Going Global: A Handbook for Sustainable Entrepreneurs is part of the Sustainable Entrepreneur’s Library of Resources for Globalization. The first guide in the Handbook provides an overview to globalization that begins by discussing the reasons that firms are looking to globalize their businesses and the advantages that may be realized from entering new markets and tapping into foreign sources for functional skills, technology and management expertise. Also included is a discussion of the various types of foreign markets and the strategies that companies may use for market entry and for overcoming some of the challenges associated with building an international company. The guide also covers globalization in developing countries including the degree to which those countries are integrated into the larger global economy and the strategies that firms from those countries are using to exploring foreign markets for sales, capital, human resources, technology and other business activities.
The second guide in the Handbook discusses the challenges of designing a global organization and explores various strategies and structure that might be selected by growth-oriented entrepreneurial firms. The third guide in the Handbook covers a variety of topics relating to managing global business activities including evaluating foreign markets and developing an international business plan and export planning. The fourth guide in the Handbook lays out the framework for building and managing a global compliance program and includes specific chapters on import and customs compliance, export compliance, antibribery compliance and antiboycott compliance. The fifth guide in the Handbook discusses selling in foreign markets including export planning and negotiating and documenting international sales arrangements. The sixth guide in the Handbook discusses purchasing in foreign markets including import planning and negotiating and documenting international purchase arrangements. The seventh guide in the Handbook covers investing and operating in foreign markets including various strategies such as establishing foreign branches and subsidiaries, international strategic alliances and joint ventures, cross-border investments and cross-border mergers and acquisitions.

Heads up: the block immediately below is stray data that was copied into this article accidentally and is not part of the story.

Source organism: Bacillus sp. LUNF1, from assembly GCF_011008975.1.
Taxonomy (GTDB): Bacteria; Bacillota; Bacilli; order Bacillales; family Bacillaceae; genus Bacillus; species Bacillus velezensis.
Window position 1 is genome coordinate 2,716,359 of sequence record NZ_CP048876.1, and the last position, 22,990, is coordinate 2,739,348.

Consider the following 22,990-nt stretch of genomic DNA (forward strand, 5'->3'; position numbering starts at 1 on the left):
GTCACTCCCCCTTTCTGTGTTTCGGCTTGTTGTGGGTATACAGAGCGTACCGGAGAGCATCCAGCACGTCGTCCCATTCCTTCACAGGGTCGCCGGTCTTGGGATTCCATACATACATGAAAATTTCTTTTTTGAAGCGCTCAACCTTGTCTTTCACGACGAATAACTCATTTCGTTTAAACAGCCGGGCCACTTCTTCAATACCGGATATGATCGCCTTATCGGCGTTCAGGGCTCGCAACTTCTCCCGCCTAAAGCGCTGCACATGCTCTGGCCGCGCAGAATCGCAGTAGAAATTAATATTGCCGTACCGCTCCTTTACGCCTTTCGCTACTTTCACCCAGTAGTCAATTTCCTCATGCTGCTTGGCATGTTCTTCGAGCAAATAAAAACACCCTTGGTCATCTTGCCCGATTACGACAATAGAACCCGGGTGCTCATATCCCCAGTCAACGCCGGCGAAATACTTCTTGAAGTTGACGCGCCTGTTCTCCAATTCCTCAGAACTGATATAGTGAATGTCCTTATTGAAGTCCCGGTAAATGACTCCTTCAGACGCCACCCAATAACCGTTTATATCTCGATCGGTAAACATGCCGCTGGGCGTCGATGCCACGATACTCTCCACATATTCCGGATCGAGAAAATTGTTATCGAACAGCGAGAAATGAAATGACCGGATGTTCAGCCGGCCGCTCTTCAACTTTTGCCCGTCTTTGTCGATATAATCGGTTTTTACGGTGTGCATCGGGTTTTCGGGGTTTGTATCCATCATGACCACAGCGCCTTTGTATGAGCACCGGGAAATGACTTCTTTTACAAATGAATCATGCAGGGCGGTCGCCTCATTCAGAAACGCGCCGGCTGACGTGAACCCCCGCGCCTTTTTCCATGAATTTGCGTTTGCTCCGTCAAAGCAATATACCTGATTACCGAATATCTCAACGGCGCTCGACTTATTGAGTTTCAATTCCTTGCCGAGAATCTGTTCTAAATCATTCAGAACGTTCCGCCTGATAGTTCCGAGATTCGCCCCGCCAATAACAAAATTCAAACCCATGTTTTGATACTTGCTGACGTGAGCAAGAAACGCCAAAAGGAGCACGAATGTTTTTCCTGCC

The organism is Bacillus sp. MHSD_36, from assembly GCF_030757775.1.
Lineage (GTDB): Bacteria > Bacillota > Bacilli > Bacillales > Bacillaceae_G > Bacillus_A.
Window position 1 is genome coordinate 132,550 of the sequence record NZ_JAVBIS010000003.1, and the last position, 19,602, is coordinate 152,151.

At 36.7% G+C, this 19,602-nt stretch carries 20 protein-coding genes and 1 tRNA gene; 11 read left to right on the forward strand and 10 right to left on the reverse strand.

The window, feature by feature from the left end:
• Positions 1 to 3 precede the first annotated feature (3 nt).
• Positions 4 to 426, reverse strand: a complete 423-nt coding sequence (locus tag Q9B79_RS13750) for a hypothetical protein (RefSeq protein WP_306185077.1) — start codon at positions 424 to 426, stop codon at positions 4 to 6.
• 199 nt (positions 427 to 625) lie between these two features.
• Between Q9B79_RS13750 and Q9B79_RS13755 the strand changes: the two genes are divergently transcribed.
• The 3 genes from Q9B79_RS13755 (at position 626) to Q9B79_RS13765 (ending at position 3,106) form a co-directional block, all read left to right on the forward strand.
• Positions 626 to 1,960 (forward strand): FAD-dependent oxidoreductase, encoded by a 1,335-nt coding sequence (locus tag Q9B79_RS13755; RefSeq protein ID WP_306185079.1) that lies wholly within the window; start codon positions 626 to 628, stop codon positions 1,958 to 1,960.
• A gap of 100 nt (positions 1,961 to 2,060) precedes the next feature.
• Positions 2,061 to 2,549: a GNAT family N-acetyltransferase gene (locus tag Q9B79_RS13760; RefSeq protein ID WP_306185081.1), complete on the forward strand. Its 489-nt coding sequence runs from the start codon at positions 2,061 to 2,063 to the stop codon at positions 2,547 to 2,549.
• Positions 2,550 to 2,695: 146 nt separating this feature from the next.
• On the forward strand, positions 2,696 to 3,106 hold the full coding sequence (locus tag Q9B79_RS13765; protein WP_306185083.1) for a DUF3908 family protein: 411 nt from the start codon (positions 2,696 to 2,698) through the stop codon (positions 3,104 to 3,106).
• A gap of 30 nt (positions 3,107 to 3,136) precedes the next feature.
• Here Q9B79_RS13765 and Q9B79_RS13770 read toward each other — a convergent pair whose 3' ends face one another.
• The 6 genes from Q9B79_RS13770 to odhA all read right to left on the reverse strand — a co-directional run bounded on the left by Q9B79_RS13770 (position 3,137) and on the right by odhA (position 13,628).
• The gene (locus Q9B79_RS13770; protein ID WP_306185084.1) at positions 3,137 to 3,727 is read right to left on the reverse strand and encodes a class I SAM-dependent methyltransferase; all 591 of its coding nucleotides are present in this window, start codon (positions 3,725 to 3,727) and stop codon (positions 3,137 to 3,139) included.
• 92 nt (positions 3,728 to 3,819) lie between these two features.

The Handbook closes with a Sustainable Entrepreneurship Project Research Paper that surveys cross-cultural studies and begins with the thorny and difficult issue of defining the term “culture” which is addressed by documenting various definitions offered by researchers from different fields and listing and discussing certain fundamental properties and components of culture that appear to be commonly recognized in the field. The Research Paper moves on to describe of the evolution and development of cross-cultural studies, including the search for universal questions and issues of the human condition that eventually led to a proliferation of models of cultural dimensions that are described in detail in the Research Paper. The Research Paper also explores “country clusters”, which are groups of two or more countries that are deemed to be similar enough according to relevant dimensions to be grouped together. The Research Paper discusses the dimensions most commonly relied upon in the clustering process and summarizes clusters identified in some of the major cross-cultural research studies. In addition, the Research Paper includes additional information regarding the various clusters such as tendencies of their members with regard to cultural values and preferred leadership styles and behaviors.
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